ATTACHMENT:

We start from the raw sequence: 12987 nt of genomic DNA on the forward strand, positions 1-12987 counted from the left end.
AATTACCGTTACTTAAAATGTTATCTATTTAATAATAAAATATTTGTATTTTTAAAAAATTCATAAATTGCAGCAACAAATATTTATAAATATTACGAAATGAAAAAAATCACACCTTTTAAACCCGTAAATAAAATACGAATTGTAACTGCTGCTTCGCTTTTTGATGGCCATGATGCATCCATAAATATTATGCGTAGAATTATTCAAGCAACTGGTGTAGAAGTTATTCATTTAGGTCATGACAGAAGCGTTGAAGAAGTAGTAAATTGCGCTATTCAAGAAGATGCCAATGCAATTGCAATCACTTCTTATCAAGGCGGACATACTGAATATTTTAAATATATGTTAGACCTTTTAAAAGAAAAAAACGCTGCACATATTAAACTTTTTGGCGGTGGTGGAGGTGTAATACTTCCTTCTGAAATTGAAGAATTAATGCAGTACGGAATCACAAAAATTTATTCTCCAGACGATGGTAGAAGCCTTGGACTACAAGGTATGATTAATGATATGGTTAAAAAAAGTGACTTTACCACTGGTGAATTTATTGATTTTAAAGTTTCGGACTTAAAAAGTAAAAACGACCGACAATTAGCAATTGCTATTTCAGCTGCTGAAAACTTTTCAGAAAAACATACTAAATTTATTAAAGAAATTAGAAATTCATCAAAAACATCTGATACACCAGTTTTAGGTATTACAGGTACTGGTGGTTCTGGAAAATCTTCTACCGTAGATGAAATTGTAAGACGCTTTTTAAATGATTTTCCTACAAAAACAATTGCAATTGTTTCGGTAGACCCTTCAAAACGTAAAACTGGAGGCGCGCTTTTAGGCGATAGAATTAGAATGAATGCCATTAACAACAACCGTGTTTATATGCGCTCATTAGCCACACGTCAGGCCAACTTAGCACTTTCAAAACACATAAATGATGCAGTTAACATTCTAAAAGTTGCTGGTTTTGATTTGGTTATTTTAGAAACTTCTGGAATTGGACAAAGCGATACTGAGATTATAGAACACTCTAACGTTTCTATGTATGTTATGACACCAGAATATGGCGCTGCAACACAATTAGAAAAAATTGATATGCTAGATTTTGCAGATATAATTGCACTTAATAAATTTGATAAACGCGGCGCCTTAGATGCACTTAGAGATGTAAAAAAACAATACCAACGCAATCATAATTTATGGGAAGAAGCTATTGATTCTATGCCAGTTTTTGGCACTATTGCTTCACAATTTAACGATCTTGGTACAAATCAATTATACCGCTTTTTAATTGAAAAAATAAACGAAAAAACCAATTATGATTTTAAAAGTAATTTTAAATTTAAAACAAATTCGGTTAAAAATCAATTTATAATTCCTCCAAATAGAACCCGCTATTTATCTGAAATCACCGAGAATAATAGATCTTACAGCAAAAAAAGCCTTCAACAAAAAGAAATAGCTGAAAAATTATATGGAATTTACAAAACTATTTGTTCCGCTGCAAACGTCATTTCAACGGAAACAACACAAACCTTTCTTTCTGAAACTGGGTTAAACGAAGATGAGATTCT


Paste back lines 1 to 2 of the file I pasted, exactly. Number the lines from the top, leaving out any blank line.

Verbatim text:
We start from the raw sequence: 12987 nt of genomic DNA on the forward strand, positions 1-12987 counted from the left end.
AATTACCGTTACTTAAAATGTTATCTATTTAATAATAAAATATTTGTATTTTTAAAAAATTCATAAATTGCAGCAACAAATATTTATAAATATTACGAAATGAAAAAAATCACACCTTTTAAACCCGTAAATAAAATACGAATTGTAACTGCTGCTTCGCTTTTTGATGGCCATGATGCATCCATAAATATTATGCGTAGAATTATTCAAGCAACTGGTGTAGAAGTTATTCATTTAGGTCATGACAGAAGCGTTGAAGAAGTAGTAAATTGCGCTATTCAAGAAGATGCCAATGCAATTGCAATCACTTCTTATCAAGGCGGACATACTGAATATTTTAAATATATGTTAGACCTTTTAAAAGAAAAAAACGCTGCACATATTAAACTTTTTGGCGGTGGTGGAGGTGTAATACTTCCTTCTGAAATTGAAGAATTAATGCAGTACGGAATCACAAAAATTTATTCTCCAGACGATGGTAGAAGCCTTGGACTACAAGGTATGATTAATGATATGGTTAAAAAAAGTGACTTTACCACTGGTGAATTTATTGATTTTAAAGTTTCGGACTTAAAAAGTAAAAACGACCGACAATTAGCAATTGCTATTTCAGCTGCTGAAAACTTTTCAGAAAAACATACTAAATTTATTAAAGAAATTAGAAATTCATCAAAAACATCTGATACACCAGTTTTAGGTATTACAGGTACTGGTGGTTCTGGAAAATCTTCTACCGTAGATGAAATTGTAAGACGCTTTTTAAATGATTTTCCTACAAAAACAATTGCAATTGTTTCGGTAGACCCTTCAAAACGTAAAACTGGAGGCGCGCTTTTAGGCGATAGAATTAGAATGAATGCCATTAACAACAACCGTGTTTATATGCGCTCATTAGCCACACGTCAGGCCAACTTAGCACTTTCAAAACACATAAATGATGCAGTTAACATTCTAAAAGTTGCTGGTTTTGATTTGGTTATTTTAGAAACTTCTGGAATTGGACAAAGCGATACTGAGATTATAGAACACTCTAACGTTTCTATGTATGTTATGACACCAGAATATGGCGCTGCAACACAATTAGAAAAAATTGATATGCTAGATTTTGCAGATATAATTGCACTTAATAAATTTGATAAACGCGGCGCCTTAGATGCACTTAGAGATGTAAAAAAACAATACCAACGCAATCATAATTTATGGGAAGAAGCTATTGATTCTATGCCAGTTTTTGGCACTATTGCTTCACAATTTAACGATCTTGGTACAAATCAATTATACCGCTTTTTAATTGAAAAAATAAACGAAAAAACCAATTATGATTTTAAAAGTAATTTTAAATTTAAAACAAATTCGGTTAAAAATCAATTTATAATTCCTCCAAATAGAACCCGCTATTTATCTGAAATCACCGAGAATAATAGATCTTACAGCAAAAAAAGCCTTCAACAAAAAGAAATAGCTGAAAAATTATATGGAATTTACAAAACTATTTGTTCCGCTGCAAACGTCATTTCAACGGAAACAACACAAACCTTTCTTTCTGAAACTGGGTTAAACGAAGATGAGATTCT